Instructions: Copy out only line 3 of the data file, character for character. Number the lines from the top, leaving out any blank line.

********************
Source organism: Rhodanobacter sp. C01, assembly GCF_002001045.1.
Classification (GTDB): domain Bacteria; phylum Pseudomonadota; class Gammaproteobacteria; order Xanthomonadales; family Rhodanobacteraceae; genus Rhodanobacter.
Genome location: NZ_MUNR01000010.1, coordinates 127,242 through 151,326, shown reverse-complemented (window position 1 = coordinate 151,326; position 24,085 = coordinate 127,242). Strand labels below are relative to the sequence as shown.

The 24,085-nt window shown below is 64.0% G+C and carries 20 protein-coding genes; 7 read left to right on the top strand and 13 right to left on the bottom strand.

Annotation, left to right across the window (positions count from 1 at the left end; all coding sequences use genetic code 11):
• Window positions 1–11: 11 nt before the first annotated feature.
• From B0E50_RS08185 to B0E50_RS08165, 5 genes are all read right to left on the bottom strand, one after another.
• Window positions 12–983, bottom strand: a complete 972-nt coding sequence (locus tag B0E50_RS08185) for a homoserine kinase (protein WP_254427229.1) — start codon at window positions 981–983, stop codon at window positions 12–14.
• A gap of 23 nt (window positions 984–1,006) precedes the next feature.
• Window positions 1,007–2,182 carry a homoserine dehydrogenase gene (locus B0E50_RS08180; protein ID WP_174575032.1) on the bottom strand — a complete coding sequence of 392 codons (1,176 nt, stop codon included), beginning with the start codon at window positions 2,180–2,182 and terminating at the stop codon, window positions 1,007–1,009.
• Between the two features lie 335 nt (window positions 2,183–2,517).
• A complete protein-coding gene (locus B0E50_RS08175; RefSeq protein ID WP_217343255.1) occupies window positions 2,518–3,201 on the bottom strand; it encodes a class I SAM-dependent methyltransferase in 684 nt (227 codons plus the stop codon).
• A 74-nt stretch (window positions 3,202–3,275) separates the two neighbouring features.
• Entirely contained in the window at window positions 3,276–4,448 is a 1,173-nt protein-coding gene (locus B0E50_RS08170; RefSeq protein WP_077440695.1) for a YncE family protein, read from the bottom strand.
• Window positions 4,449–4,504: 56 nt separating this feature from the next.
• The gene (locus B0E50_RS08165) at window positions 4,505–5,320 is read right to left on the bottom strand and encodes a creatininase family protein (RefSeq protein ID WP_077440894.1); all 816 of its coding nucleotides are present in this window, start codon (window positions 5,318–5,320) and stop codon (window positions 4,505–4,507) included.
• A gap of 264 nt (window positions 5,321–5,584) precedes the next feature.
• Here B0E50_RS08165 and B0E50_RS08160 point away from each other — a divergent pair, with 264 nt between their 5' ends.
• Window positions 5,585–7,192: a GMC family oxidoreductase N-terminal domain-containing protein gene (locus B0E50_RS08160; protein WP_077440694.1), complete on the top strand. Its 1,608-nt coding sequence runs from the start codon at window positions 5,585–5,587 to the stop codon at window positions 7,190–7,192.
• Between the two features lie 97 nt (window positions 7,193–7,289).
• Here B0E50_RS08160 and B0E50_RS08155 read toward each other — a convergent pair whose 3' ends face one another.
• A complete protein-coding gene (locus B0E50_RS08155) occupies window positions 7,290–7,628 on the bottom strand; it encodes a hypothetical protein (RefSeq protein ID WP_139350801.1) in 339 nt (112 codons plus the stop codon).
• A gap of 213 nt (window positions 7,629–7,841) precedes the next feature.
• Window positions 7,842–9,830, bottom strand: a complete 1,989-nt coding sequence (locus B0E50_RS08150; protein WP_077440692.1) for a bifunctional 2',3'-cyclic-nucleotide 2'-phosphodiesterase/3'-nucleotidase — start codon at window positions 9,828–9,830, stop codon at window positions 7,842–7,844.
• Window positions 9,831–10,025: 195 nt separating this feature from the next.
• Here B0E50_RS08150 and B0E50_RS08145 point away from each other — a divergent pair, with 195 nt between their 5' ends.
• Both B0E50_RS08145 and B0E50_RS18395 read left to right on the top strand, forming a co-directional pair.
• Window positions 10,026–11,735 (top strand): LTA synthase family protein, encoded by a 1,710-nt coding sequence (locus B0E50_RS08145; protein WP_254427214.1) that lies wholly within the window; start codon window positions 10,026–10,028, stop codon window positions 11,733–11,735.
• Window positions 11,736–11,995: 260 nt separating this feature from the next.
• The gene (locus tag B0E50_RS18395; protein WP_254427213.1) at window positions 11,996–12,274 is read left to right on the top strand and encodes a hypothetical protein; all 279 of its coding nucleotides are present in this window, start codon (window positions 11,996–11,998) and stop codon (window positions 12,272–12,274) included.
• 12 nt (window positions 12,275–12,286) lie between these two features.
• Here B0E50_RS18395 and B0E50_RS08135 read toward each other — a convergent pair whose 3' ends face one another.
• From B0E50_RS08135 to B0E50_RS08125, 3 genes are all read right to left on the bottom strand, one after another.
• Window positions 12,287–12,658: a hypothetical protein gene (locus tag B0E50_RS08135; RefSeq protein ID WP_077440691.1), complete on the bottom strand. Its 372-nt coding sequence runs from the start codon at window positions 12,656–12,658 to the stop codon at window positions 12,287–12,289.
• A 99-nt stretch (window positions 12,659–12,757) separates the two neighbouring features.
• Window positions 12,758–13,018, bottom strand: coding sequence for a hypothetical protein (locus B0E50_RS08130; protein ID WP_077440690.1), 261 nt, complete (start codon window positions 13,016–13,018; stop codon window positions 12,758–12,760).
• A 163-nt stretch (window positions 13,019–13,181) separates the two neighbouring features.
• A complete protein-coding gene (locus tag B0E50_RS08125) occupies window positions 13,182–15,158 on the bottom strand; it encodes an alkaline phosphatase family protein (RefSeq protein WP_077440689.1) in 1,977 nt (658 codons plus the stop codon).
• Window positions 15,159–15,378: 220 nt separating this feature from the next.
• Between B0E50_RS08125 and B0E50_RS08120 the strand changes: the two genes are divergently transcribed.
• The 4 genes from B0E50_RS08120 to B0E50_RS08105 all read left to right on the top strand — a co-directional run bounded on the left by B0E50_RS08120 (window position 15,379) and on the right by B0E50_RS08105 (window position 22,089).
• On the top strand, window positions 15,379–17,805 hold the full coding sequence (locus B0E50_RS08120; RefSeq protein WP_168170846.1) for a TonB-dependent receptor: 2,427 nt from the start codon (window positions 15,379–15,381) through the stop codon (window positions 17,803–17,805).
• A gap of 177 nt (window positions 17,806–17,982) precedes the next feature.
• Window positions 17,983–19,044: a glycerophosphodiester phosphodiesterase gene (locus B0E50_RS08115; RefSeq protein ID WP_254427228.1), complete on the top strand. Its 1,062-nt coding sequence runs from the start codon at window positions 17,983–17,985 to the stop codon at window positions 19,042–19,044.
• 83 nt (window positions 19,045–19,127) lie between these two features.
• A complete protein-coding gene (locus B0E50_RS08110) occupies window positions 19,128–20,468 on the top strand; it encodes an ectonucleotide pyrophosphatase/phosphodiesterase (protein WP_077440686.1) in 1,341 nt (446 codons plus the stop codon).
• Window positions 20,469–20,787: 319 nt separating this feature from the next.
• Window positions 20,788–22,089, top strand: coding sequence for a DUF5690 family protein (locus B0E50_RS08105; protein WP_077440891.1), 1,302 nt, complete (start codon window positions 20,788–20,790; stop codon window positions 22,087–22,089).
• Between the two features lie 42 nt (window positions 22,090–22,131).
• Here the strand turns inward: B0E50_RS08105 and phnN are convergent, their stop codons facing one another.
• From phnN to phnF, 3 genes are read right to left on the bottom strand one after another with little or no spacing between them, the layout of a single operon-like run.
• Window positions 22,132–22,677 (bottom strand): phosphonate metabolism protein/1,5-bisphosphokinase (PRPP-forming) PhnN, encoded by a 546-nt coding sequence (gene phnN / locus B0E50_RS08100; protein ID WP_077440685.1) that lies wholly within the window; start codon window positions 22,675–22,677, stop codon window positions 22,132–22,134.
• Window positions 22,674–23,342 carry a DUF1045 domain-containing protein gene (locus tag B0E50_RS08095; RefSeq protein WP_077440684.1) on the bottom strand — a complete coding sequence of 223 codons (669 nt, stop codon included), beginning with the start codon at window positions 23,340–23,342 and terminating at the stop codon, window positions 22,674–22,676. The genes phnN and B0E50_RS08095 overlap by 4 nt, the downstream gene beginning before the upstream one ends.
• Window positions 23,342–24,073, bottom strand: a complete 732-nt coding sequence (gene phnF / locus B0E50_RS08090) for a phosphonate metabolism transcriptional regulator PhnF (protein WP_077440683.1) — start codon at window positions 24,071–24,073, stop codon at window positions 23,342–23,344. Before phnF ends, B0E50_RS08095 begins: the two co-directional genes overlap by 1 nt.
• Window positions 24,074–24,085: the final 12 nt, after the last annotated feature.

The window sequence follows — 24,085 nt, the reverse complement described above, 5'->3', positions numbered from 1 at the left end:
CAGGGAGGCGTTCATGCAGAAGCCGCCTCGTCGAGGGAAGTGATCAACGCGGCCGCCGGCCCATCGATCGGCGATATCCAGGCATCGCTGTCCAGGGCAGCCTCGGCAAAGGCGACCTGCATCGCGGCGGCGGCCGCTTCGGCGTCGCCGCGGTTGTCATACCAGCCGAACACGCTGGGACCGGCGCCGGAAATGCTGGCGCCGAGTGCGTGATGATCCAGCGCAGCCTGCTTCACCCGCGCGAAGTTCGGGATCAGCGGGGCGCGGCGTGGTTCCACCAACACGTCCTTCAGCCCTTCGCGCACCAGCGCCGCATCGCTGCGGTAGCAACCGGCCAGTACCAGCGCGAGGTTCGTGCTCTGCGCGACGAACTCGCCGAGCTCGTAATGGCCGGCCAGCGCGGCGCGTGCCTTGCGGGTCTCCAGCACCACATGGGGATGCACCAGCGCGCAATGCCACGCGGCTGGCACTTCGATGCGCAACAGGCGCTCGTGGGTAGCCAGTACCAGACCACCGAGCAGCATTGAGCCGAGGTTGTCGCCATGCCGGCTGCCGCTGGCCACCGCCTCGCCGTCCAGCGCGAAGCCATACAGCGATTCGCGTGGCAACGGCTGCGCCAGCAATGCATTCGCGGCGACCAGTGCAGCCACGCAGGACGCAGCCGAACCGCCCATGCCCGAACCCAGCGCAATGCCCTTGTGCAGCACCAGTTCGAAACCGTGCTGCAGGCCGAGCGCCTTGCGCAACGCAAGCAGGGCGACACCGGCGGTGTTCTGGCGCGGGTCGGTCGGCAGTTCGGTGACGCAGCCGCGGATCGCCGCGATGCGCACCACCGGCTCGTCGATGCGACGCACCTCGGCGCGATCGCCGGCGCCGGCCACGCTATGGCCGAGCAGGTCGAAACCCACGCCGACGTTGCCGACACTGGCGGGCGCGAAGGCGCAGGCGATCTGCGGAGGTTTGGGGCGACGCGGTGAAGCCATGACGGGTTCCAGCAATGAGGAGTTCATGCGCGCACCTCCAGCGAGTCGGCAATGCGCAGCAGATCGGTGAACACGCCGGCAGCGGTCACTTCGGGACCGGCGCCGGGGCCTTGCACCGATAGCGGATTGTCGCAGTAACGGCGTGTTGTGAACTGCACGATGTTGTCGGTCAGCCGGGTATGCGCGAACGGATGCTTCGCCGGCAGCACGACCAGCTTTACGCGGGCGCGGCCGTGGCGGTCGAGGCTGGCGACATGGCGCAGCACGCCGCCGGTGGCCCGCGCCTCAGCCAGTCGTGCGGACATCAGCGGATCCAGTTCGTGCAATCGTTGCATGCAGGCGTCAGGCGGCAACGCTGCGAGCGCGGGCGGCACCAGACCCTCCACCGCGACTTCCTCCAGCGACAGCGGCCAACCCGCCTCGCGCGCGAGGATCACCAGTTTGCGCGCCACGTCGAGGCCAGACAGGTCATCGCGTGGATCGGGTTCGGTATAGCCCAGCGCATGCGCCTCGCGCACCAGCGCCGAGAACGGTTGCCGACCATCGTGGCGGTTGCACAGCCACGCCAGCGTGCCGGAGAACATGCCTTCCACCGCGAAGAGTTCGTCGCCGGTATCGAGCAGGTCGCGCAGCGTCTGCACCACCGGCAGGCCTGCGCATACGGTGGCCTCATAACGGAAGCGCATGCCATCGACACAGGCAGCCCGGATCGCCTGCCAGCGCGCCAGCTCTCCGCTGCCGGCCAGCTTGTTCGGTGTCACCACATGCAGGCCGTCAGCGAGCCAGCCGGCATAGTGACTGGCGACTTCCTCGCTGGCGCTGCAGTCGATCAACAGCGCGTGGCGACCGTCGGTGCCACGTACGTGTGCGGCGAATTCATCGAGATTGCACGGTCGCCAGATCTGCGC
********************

Genome location: NZ_MUNR01000010.1, coordinates 127,242 through 151,326, shown reverse-complemented (window position 1 = coordinate 151,326; position 24,085 = coordinate 127,242). Strand labels below are relative to the sequence as shown.